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Sep 17, 2013

Pittem-Insurance for the risk-takers

Do you prefer to buy an esrog with a pittem? (I don't even know the proper spelling for pittem, if there is one..). Back in the USA, way back when, I remember, esrog with pittem was the standard. Here in Israel, esrog without pittem is the standard, and some people look for the esrog with the pittem, which is usually a bit more expensive and also a bit harder to find.

By the way,, another thing different today than back in the good old days is the horsehair wrapping. It used to be when you buy an esrog it would be wrapped in this amazing bed of horsehair. In shul you would unwrap it, and after shaking and doing what you need to do, you would lovingly rewrap it. Nowadays they almsot all come with foam wraps that just are not the same.

It used to be thought that people who bought the esrog with a pittem either did not have little children at home, or they were just big risk-takers. If the pittem breaks off, the esrog becomes invalid. After spending a lot of money on an esrog with a pittem, that could be a big loss for the pittem to break off...

If you are one of those pittem risk-takers, you now have a solution to your hedge against your risk. We used to joke about pittem-insurance, but now it is a reality, at least in New York.

The way it works is that the buyer of the pittemed esrog will pay an additional $10 to the merchant above the price of the esrog. That $10 is his insurance payment, in case the pittem breaks off. If it does break during the holiday, he will be given a brand new beautiful pittemed esrog.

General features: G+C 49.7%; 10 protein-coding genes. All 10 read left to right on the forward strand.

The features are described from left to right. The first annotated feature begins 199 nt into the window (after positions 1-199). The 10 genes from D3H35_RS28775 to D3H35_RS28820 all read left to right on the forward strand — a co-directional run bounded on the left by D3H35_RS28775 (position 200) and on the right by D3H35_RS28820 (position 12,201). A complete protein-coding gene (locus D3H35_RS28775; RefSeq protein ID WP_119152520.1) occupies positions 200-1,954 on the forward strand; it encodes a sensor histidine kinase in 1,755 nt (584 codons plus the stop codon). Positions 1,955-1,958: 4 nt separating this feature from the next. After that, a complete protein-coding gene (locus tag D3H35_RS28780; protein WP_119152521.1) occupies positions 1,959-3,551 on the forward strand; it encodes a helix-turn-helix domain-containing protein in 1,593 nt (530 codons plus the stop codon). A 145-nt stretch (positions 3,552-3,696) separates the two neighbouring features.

I wonder how easy or difficult it will be to find the esrog merchant to cash in on the insurance, should it be necessary, once the holiday has begun..

The next stage is selling all sorts of complimentary insurance packages. Against black dots, against dry spots, against aravot drying out, against the tip of the lulav splitting, etc. all sorts of possibilities exist! And then investigators will be hired to look into fraud and insurance scams - did he break the pittem himself because he wanted a new fresh esrog? was he negligent? did his wife bite off the pittem too early? did his kid use it as a baseball?

This could lead to so many new industries!

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  1. Who's the author of that famous Yiddish story about the esrog with the pitem? I have to go look that up.

    As for the horsehair, I don't miss it. It obviously wasn't real horse hair, but whatever it was, it set off a lot of allergy attacks.

  2. I know it wasnt really horsehair, but thats what we used to call it...

    and, tesyaa, I still prefer the horsehair..

  3. I remember people going crazy about the Pitem too until I read (IIRC, in Yalkut Yosef) that after the first day, an Etrog that lost its Pitem is still Kosher (see KH"H O"H 649:67 for the Mahloket of Shitot there). So, at least for those who are lenient, is it so hard to keep it from falling from the time you open the box on the first day until you make the Beracha that you need insurance?

  4. The fact is that in chul, we got the 'best' export quality stuff, and we paid dearly for that (ignorantly assuming that those were the prices).


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